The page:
Redbox enters the game market - Will it lead to Doom?
The threat to game producers here isn't much different than that perceived by the major movie companies. The top-selling game last week was Wii Sports Resort, with almost a quarter of a million copies. At $50 apiece, the software grossed over $12 million in those seven days. If the same games were available via a Redbox kiosk for $2 per night, how much would this cannibalize sales?
While Sports Resort is new to the market, and one could argue it would never make it to Redbox so quickly, four of last week's top five best-selling games have been on the market for over a year. Wii Fit, for example, sold 48,308 copies. Studies have found that this "best intention" software is normally used about as often as an in-home treadmill, so it's worth asking how many users would rent it, try it, and buy a copy. I'd guess that sales would be likely to plummet.
Redbox has taken the movie industry to court over its attempt to delay the appearance of newly-released DVDs in the kiosks. Some in the industry contend that the 13.5 percent drop in DVD sales this year is at least in part attributable to the $1 a night Redbox competition. Other entertainment giants such as Sony (SNY) Pictures have taken the opposite tack, and have inked distribution deals with Redbox.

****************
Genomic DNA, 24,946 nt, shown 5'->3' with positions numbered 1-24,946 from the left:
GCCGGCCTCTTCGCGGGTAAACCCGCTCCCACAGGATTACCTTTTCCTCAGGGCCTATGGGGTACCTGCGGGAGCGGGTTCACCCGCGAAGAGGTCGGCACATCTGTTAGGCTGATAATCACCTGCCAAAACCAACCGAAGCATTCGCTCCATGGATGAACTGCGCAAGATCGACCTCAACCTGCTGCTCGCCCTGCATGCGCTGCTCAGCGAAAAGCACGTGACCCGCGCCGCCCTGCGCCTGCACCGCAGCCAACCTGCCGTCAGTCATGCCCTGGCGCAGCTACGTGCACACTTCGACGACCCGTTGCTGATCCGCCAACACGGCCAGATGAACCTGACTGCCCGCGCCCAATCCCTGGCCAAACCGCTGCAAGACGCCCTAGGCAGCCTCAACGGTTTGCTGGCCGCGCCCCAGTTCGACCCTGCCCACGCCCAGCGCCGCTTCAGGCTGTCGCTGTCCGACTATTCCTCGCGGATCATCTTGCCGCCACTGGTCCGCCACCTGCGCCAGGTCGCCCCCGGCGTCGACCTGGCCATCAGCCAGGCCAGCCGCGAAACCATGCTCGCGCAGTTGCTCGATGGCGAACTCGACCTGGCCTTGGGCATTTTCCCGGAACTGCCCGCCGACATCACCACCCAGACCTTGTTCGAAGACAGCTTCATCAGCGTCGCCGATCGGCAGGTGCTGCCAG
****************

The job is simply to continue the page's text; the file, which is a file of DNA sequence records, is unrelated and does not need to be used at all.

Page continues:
The central question here is whether renting games will whet players' appetites and drive more sales, or if renting will scratch the itch, killing sales. However, the ultimate question is why, in the age of high bandwidth, we are still wasting our time with plastic discs. In many ways, the rental kiosk seems to be the phone booth of the 2000's, doomed to disappear in a sea of new technology. Of course, in the meantime, it could still siphon off a lot of disk sales.